The Moment of Truth

This is the final part of the Design Diaries series. You can find Part I here.


We had a choice to make. Now we both spent another year on the project, still as a hobby, and mostly because we liked it. We needed to make a choice, publish or don’t publish. All kind of stuff that you don’t think about is required when you go from simply doing a thing to forming a company to bring that thing into production and publishing. This was the last chance to step away.

However, at the start of 2023 we together formed Purple Lantern Games as our vessel for bringing The Presence to life. We more or less stepped right into budgeting, tax law, project planning, learning production processes and cost calculations, webpage and social media, and the biggest milestone of them all: attending conventions to let you all know that we exist.


We probably didn’t have to, but we wanted to. The plan was to attend the big two, but first we needed some practice. This also was to be our first real test. Would the game be received well by people who didn’t know us? In Sweden the largest convention is GothCon, which is also the largest in the entire nordic region, and probably one of the oldest in the world (starting 1977). However, with its ~2000 attendees it’s still tiny 🙂

Coming out of GothCon we learned a lot. Never had so many people played The Presence for the first time, and we got so much feedback on the stuff we had had no input on: the graphic design and the first-play experience. I realized, even more than I knew earlier, the importance of good play aids, good teaching materials and intuitive rules. Stuff that was no challenge for our experienced testers confused the newcomers. Overall we got a lot of encouraging feedback though, and it fueled us to keep going.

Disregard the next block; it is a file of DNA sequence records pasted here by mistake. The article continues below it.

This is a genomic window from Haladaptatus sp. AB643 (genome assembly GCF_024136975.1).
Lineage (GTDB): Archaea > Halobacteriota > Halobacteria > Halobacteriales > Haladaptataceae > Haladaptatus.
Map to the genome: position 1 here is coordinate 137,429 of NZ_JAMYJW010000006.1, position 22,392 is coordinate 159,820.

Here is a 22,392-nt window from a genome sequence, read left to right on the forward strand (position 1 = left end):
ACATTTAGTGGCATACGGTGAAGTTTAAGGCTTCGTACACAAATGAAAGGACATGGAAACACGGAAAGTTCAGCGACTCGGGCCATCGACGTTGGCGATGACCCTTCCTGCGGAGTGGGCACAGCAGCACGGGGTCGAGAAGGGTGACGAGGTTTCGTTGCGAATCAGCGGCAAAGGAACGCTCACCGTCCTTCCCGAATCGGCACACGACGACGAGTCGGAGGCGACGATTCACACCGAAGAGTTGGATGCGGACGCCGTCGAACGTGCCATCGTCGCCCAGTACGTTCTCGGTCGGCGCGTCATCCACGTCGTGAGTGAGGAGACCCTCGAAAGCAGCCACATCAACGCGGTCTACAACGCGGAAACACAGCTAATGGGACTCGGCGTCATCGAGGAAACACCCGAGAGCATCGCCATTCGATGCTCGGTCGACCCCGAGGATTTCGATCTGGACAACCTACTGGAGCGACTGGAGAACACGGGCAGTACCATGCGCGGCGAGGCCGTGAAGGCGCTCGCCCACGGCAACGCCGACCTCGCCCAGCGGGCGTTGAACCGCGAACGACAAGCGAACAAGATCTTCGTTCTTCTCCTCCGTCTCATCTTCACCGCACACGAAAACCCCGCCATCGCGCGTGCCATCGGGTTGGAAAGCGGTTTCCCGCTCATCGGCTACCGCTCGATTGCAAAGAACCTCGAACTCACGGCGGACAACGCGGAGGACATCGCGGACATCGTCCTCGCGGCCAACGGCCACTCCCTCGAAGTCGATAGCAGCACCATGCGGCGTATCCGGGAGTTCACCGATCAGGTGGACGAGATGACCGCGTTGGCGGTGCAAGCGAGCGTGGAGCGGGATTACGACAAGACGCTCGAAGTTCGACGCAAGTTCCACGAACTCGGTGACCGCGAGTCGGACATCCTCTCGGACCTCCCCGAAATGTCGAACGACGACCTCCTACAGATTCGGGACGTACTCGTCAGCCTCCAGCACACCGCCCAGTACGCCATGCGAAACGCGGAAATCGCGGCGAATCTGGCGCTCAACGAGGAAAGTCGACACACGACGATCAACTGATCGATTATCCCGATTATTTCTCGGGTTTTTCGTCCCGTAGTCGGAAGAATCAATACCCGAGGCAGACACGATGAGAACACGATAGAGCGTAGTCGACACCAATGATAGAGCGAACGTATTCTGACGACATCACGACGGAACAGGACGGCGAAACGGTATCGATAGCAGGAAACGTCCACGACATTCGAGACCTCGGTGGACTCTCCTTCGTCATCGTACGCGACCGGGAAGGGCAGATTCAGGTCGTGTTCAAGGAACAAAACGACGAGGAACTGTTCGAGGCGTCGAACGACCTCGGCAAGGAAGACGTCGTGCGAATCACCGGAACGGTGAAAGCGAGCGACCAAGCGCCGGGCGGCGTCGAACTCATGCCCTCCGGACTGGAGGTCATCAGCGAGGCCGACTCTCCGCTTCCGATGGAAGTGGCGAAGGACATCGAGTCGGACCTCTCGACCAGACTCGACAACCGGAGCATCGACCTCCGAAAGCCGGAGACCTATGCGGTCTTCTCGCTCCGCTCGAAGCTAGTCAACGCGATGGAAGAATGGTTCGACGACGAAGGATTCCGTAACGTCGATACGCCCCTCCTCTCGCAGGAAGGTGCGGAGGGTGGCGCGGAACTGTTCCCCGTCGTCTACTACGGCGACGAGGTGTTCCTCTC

We attended a second Swedish convention, LinCon, before we had the first real test. Packing up our banners, games and together with our partners we set off to the country where the game is supposedly (but not decidedly) set. Great Britain. The objective was to show the game to as many people as we could talk to, gather feedback, meet industry partners, and simply.. survive.

UK Games Expo is the second largest (?) event in the european region with its 50,000+ attendees. It was a different beast entirely, and overwhelming in scale. We talked to hundreds of you, we got amazing feedback on the game, language corrections and people intrigued by our very specific theme. We survived. Hey, we even felt somewhat professional.

The exhaustion was real. Luckily we got a whole summer of time after this to reflect, develop and prepare for what was to come. We really needed this, next up was to be the largest boardgame expo in the world. Essen Spiel with its almost 200,000 attendees. We were reinforced by dedicated friends and family, and attended in force with 6 people. Essen is an almost week-long event for an exhibitor, and not to be taken lightly.

We brought 2 full playtesting tables and a small table for viewing. As the gates opened on the Thursday the initial flood of people rushed to buy new games. Not many stopped by our booth. We talked to a few people, but the first hour was worryingly calm.